That's why you see screen tearing in games, because if the monitor refreshes when the job is only partially done, you only see a portion of the entire image, maybe the top half, or quarter, or third, or whatever. And, on top of that, it may not have completed a fully straight horizontal line across the monitor. I actually have a video on YouTube showing a graphical glitch with some of these "blocks" that I experienced while playing a game. Here's the link to that video: Far Cry 3 graphic glitch AMD 12.10 driver: youtu.be...

So, if the same principal applies to a video capturing device rendering multiple blocks simultaneously, then it may be the case that the refresh asynchronicity is displayed as a diagonal line as opposed to a straight one.



posted on Nov, 12 2014 @ 09:35 AM
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This guy could add a slight modulation to his targeting, even 2%, that would be able to prove whether or not what he is filming is equipment related. If it is an internal problem, the "wave" would modulate at the same 2% as the targeting. If the wave didn't compensate for the modulation, it is not in his camera.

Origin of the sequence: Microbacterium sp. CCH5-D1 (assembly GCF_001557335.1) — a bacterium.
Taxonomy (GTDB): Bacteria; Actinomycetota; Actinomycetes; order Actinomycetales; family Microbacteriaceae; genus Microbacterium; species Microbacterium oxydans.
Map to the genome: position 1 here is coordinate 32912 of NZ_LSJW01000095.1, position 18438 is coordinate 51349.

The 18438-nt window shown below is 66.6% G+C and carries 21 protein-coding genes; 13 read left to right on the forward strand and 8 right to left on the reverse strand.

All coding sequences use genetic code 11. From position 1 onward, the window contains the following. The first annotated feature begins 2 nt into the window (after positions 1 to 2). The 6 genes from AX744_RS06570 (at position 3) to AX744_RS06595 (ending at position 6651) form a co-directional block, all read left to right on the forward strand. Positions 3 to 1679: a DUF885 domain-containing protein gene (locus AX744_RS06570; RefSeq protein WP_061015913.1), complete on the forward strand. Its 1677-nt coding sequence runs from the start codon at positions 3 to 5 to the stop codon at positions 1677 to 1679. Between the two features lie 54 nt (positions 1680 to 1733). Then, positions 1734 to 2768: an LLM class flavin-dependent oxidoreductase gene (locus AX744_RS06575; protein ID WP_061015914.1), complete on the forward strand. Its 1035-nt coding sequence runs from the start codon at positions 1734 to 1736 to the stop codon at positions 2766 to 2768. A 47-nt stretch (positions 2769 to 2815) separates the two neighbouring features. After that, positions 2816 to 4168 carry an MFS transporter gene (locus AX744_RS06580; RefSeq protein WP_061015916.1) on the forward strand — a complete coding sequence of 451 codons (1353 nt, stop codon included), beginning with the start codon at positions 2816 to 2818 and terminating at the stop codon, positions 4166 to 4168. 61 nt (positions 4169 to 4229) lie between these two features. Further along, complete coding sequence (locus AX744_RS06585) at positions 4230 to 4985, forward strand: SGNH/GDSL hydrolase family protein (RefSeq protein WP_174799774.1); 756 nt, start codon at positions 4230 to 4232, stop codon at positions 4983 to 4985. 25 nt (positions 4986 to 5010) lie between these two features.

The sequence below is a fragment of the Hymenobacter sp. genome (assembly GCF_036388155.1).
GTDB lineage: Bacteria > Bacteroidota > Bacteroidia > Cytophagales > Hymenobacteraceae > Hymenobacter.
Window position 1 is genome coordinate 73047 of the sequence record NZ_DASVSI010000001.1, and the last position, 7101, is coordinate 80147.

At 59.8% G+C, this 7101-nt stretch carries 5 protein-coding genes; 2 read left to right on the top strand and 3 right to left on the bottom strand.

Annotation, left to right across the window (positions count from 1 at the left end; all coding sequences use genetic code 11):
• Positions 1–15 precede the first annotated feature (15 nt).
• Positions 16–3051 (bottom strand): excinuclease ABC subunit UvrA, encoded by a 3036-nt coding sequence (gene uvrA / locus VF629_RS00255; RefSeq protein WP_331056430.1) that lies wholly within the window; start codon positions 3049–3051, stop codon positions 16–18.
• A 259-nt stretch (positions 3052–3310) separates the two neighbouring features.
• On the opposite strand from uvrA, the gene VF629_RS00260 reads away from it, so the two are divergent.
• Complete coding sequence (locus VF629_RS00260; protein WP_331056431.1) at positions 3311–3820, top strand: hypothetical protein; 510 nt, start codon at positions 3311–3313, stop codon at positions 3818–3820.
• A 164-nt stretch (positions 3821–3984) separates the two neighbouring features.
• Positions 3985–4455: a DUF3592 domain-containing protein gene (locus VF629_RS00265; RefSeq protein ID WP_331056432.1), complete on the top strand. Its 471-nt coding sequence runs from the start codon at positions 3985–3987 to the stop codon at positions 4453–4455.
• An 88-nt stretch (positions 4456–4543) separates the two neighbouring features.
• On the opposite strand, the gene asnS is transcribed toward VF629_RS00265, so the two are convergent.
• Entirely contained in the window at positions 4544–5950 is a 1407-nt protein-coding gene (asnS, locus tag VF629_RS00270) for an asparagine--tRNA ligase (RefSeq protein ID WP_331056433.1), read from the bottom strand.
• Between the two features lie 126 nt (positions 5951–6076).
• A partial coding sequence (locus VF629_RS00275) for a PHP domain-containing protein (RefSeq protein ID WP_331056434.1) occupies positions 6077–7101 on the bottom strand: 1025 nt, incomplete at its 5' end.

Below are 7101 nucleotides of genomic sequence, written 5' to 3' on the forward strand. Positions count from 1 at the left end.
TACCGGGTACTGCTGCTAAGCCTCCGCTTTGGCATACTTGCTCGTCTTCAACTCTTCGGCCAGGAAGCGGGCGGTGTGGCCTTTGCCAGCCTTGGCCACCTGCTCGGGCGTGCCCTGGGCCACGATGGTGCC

posted on Nov, 12 2014 @ 09:44 AM
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..gurdjief did the fake moon thing so much better



posted on Nov, 12 2014 @ 09:51 AM
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a reply to: TheDon

Wow. What is this horse manure? Someone needs to stop watching moon videos and go to bed. The atmosphere is a static mass of air that never moves, has no disturbances at any altitude, so surely the moon must be a hologram. Never mind, ya know, tides and whatnot.